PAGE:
Students snap a vision of west Leeds

Armley Street Life.
Armley Street Life.
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TO the outside world, it’s a quaintly charming but often grimy world of back to backs far removed from the glitter of the city lights a mile down the road.

But to one group of students, Armley is pure art.

The west Leeds suburb has been picked by the teenage group to be the focus of a photography project and series of exhibitions celebrating the area’s ‘Street Life’.

From dusty doorsteps to bright red doors, and broken, cracking street signs to house-to-house washing lines, the group have zoomed in on every corner of their neighbourhood to create a unique project.

The youngsters, all students from Leeds West City Learning Centre, hit the streets of Armley with their cameras, and came back with a digital treasure trove.

Study support mentor Caroline Kelly, who guided the youngsters through the project as part of their Level 1 Creative and Media Diploma, said: “Armley is the area in which most of the students live. When I talk to them about the area, they have a sense of pride. The idea of the photographs was not in any way to criticise the area, but to show what underlying beauty can be seen when you open your eyes and look at things differently.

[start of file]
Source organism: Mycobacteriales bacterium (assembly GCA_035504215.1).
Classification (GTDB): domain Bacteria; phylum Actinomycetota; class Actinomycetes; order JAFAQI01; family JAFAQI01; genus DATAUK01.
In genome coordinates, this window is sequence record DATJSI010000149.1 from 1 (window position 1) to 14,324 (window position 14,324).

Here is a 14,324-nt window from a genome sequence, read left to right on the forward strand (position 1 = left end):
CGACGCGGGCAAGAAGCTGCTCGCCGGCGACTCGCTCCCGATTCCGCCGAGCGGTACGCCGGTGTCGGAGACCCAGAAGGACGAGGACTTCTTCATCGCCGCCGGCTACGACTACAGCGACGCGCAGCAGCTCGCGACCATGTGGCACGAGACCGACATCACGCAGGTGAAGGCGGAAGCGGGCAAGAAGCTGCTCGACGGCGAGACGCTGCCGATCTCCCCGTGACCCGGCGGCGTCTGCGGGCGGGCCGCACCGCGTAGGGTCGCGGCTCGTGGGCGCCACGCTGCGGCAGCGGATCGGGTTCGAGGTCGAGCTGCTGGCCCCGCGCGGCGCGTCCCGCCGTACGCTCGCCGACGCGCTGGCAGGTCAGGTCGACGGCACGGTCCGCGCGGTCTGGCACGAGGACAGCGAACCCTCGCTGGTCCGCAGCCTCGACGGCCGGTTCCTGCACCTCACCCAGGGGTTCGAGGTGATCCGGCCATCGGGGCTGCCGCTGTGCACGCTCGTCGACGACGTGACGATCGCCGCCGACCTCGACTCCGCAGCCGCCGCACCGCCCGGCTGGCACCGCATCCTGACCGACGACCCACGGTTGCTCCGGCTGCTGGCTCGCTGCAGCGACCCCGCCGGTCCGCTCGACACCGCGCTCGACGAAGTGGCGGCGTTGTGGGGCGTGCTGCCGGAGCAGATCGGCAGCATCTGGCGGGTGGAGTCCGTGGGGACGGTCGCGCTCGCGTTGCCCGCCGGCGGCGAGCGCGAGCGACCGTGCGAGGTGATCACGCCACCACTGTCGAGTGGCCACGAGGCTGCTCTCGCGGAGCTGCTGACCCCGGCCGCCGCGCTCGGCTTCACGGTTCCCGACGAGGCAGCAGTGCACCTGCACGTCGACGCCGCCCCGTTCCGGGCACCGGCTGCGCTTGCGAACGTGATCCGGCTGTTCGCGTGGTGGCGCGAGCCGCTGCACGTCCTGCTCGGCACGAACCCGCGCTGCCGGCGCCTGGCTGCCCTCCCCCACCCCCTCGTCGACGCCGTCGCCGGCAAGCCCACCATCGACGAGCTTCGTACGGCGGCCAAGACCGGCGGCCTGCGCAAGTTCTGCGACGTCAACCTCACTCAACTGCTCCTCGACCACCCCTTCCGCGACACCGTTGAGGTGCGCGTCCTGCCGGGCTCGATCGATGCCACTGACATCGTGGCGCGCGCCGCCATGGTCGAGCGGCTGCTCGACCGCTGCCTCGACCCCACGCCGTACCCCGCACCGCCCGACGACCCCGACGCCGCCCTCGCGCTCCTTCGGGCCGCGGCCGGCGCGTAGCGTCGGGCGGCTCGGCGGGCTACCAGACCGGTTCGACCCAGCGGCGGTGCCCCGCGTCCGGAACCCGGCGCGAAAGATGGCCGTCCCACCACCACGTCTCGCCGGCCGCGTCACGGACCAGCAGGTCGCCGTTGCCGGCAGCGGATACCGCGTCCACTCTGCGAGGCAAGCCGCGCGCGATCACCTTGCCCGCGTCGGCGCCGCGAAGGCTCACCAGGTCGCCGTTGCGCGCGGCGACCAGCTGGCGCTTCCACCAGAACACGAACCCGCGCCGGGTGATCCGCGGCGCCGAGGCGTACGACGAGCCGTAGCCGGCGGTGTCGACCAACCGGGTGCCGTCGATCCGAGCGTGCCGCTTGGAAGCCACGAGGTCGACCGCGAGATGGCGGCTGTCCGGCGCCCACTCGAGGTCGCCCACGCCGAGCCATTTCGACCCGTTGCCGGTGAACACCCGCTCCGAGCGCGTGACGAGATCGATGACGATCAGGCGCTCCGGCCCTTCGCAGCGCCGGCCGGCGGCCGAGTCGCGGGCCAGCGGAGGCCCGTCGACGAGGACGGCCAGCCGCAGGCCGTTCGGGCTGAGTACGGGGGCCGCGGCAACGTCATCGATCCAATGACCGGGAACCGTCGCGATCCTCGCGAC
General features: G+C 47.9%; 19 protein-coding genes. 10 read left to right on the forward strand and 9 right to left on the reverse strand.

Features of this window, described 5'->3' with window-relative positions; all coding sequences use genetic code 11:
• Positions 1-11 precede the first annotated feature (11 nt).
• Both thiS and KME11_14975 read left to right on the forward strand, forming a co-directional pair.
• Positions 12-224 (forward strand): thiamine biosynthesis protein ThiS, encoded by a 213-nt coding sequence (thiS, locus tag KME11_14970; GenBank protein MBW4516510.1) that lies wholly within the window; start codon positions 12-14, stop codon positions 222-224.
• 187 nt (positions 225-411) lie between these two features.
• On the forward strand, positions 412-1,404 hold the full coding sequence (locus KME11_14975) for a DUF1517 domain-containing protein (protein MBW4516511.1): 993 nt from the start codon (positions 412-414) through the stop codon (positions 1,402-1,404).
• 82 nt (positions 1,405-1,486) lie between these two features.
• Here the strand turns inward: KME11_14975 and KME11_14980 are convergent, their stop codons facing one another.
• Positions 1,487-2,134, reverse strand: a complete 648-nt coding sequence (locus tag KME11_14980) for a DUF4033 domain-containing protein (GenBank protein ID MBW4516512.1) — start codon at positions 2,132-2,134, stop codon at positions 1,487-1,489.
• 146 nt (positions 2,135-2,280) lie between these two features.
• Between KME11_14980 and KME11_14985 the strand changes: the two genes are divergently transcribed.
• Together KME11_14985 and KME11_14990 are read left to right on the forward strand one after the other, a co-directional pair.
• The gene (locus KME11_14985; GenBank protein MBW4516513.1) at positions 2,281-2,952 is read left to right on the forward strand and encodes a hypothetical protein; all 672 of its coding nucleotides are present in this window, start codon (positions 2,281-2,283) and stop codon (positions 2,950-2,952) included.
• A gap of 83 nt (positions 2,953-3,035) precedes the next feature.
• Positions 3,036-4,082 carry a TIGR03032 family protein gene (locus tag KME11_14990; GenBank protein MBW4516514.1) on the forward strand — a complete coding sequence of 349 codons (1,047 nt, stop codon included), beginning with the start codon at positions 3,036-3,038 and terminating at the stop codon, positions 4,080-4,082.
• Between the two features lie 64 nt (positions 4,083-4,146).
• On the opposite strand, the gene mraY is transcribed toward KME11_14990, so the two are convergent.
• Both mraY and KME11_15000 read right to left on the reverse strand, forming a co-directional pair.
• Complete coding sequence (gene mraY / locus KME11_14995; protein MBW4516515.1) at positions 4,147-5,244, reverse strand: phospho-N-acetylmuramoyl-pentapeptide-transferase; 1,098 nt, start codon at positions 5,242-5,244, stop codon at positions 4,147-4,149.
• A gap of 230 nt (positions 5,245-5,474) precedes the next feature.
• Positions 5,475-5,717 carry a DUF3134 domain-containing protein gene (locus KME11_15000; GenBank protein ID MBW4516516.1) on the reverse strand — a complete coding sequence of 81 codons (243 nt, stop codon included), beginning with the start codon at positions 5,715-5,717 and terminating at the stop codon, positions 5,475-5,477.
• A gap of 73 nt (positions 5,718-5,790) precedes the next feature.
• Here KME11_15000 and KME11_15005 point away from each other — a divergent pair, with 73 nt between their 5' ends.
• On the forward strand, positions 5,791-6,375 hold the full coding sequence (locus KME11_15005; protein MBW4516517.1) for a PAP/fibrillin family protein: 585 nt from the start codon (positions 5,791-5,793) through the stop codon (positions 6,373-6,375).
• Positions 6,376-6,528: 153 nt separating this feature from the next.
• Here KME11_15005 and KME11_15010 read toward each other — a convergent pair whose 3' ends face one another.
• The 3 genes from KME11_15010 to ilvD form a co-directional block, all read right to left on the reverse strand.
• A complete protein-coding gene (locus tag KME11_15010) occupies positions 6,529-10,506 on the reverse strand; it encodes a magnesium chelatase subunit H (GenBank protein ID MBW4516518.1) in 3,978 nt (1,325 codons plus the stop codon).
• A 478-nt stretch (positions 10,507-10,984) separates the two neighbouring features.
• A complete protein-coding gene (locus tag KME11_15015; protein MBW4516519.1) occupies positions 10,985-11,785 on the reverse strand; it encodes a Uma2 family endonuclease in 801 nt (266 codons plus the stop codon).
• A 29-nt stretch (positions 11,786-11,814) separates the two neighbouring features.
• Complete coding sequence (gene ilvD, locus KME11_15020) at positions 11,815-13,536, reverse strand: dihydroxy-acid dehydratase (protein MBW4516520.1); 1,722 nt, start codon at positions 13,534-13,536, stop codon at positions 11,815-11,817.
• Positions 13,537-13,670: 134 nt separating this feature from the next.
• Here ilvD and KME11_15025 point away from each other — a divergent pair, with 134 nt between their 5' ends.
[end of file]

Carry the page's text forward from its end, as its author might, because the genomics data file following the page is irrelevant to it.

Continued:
“I live in Yeadon but I love the streets of Armley. I think it portrays such a huge sense of community,” she added.

“Armley’s red brick community is fantastic. I have experienced it through my work and because my sister lived here.”

The streets snapped by the students were those in and around St Bartholomew’s Church, Swallow Hill Community College and Charlie Cake Park, all well known landmarks and all at the heart of the community.

The amateur photographers are all aged 15 and 16 and are from the Armley, Wortley and Bramley areas. They all attend either Swallow Hill Community College, Leeds West Academy or Farnley Park School. They also attend the creative diploma course at the Leeds West City Learning Centre on Fridays.

After taking their photos, the youngsters edited and enhanced their work – without adding or taking away anything – and learnt what makes an interesting photograph.

They then arranged their own exhibition at the centre, showcasing their work for the first time.

The collection will next be displayed at the I Love West Leeds shop on Armley Town Street, from today until Saturday.

Further exhibitions will be held at all three schools, before the collection moves to Armley Library at the end of March.

Tony Burdin, chief executive of Sheffield Mutual Friendly Society

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